What is Cirrhosis?

By  , Expert Content
Sep 03, 2012

Cirrhosis is a disease of the liver in which the healthy liver cells are destroyed and replaced by scar tissue. Cirrhosis is caused because of continuous long-standing injury to the liver.
As the healthy cells of the liver are destroyed, it fails to function normally and gradually symptoms develop. Liver is an important organ of the body that is present in the abdomen. It has many important functions such as:

  • helping in digestion of food
  • helping in metabolism of drugs
  • making proteins (the building blocks of the body)
  • making proteins that help the blood to clot.

Causes of cirrhosis of the liver

There are many causes of cirrhosis, but excess alcohol consumption and chronic hepatitis B or C infections are two of the most common causes.

  • Consumption of excess alcohol. This is one of the most common causes of cirrhosis. Risk of developing cirrhosis is directly related to the average alcohol consumption. Research shows that about 50% of all cases of cirrhosis are caused due to alcohol excess.
  • Chronic viral hepatitis. Chronic infection of the liver with hepatitis virus is a common cause of liver damage and cirrhosis. Infection with hepatitis B or C virus is a common cause of chronic liver disease and cirrhosis.
  • Primary biliary cirrhosis. This is a rare disease in which the body attacks the liver cells. It is more common in women than men.
  • Autoimmune chronic active hepatitis. This is another rare cause of cirrhosis in which the body attacks the liver cells and destroys them.
  • Drugs and chemicals. Many drugs and chemicals are known to cause liver damage, but only a few cause cirrhosis.
  • Metabolic and inherited disorders. These are uncommon conditions in which accumulation of toxins occurs in the liver.

The damage caused to liver cells in cirrhosis is permanent and cannot be reversed (liver function does not return to normal with treatment). Gradually, the damage progresses and the liver stops functioning. This is called liver failure.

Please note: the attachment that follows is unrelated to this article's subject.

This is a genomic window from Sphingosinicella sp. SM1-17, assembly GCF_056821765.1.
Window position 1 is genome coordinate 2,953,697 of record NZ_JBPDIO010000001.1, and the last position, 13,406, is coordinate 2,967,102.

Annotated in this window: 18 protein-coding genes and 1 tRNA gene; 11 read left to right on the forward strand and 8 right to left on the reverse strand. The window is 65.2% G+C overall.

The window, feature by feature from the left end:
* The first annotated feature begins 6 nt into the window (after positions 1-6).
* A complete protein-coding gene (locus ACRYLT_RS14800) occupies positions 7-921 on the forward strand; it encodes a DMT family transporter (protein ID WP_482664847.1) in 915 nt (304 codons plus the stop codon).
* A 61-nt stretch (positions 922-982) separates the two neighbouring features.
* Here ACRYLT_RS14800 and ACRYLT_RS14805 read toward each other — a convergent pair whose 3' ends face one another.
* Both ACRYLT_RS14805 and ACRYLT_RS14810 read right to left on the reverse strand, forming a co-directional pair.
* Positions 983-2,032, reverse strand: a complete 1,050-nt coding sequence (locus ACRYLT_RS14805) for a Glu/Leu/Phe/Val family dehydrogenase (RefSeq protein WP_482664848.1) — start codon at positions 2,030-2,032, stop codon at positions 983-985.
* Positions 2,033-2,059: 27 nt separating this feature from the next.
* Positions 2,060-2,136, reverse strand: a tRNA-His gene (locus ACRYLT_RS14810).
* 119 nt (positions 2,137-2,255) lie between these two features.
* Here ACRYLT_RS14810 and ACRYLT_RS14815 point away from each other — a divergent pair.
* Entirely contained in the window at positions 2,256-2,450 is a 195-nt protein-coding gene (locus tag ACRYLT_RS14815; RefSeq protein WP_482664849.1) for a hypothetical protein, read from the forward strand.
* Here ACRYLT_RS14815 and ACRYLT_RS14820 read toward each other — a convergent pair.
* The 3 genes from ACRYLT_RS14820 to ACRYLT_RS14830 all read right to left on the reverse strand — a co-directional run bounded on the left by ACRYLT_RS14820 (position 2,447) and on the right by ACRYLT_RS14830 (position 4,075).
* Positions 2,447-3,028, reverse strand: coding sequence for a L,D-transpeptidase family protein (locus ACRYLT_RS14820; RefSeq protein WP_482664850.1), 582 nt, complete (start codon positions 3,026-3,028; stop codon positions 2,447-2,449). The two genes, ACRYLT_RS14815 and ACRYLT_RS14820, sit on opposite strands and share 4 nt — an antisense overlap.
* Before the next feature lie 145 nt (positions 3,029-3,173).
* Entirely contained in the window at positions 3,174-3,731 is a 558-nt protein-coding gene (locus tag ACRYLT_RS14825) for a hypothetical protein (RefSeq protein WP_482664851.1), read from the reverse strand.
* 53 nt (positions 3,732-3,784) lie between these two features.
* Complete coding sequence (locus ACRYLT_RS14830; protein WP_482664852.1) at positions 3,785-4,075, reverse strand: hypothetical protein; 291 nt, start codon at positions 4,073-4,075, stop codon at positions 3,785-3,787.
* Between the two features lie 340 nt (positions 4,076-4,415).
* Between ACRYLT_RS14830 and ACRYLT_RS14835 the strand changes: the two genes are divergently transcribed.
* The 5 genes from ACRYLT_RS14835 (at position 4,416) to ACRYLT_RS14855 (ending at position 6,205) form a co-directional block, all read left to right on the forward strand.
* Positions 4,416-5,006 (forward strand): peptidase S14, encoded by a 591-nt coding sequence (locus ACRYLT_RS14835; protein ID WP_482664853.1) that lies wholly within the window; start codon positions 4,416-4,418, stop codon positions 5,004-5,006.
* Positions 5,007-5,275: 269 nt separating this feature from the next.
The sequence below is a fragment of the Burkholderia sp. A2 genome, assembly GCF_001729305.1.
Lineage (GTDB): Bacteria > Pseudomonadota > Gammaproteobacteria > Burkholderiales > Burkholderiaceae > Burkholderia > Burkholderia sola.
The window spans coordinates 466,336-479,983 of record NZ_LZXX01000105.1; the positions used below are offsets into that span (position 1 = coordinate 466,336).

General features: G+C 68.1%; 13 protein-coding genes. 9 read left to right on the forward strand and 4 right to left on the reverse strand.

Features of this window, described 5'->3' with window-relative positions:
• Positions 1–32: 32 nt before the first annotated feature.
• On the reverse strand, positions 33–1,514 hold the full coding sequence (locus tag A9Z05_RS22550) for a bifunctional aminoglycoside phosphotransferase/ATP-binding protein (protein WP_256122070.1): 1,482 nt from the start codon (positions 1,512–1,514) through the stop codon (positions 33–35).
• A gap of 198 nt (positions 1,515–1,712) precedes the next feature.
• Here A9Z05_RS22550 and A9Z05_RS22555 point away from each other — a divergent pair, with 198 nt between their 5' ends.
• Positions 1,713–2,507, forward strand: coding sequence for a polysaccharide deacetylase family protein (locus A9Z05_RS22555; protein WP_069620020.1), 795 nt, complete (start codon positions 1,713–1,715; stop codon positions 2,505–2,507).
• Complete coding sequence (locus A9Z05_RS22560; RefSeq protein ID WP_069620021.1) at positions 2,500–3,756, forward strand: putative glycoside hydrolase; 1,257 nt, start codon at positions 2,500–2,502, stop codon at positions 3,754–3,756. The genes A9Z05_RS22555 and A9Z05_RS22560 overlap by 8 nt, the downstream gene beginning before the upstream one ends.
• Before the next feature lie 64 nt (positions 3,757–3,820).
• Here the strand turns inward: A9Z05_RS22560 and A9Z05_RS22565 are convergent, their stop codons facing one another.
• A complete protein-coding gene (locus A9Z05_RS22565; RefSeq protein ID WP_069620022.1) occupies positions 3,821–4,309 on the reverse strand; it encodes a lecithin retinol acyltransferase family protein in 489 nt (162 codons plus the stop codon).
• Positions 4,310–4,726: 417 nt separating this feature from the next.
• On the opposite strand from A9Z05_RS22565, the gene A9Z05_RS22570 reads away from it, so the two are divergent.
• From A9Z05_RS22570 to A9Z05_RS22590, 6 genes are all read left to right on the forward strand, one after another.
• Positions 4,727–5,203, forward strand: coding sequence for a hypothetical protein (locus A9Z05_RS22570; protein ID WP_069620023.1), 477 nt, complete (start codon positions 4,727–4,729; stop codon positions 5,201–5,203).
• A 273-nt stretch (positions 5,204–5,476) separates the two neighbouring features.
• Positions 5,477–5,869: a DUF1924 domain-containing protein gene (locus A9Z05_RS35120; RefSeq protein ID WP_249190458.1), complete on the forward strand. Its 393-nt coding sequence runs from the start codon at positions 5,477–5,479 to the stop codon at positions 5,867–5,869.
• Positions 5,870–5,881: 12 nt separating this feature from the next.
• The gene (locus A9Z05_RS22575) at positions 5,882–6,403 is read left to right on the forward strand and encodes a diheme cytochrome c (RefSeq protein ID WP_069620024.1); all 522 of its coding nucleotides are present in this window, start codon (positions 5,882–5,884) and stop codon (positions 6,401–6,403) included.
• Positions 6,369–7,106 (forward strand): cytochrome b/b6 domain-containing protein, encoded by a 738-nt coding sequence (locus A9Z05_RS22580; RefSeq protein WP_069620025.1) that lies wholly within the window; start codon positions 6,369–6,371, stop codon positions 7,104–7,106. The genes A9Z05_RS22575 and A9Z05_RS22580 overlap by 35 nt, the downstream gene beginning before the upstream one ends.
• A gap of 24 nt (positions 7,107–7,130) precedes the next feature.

Some symptoms present in a person with cirrhosis are:

  • general and non-specific symptoms, such as feeling tired and weak, loss of appetite, feeling sick
  • unintended weight loss (i.e. weight loss without actually wanting to lose weight)
  • itching of skin all over the body
  • pain or tenderness in abdomen (especially around the liver)
  • prominent tiny red lines (blood capillaries) visible on the skin above waist level
  • tendency to bleed and bruise easily (such as bleeding from gums, skin bleeds, nosebleeds)
  • loss of hair  
  • frequent fever along with chills (as cirrhosis increases the risk of infections)
  • swelling of legs, ankles and feet
  • swelling of abdomen because of build-up of fluid. This is called ascites (this makes you appear  pregnant)
  • changes in shape and appearance of nails, such as them becoming more curved (clubbing) or appearing white rather than pink
  • enlargement of breasts in men
  • jaundice (yellow discoloration of skin and eyes)
  • neurological symptoms, such as problem with sleeping (insomnia), memory loss, confusion and difficulty in concentrating (encephalopathy).

Treatment of cirrhosis

There is no cure for cirrhosis because liver damage that has occurred already cannot be reversed. Treatment aims to improve the symptoms, manage complications and prevent the condition from getting worse. Treatment of a person with cirrhosis may include:

  • treatment of any underlying disease, which may have caused liver damage and cirrhosis
  • treatment to improve symptoms of cirrhosis, such as low sodium diet and water tablets (diuretics) to remove excess fluid in your body; medications to control high blood pressure in the portal vein; medication for itching; treatment of infection
  • treatment of complications, such as treatment of varices, swelling of leg and abdomen, neurological symptoms (confusion, drowsiness, altered consciousness and coma) and bleeding.

Liver transplant may be done in people with severe liver damage. In this, the diseased liver is removed by surgery and replaced with a healthy donor’s liver.


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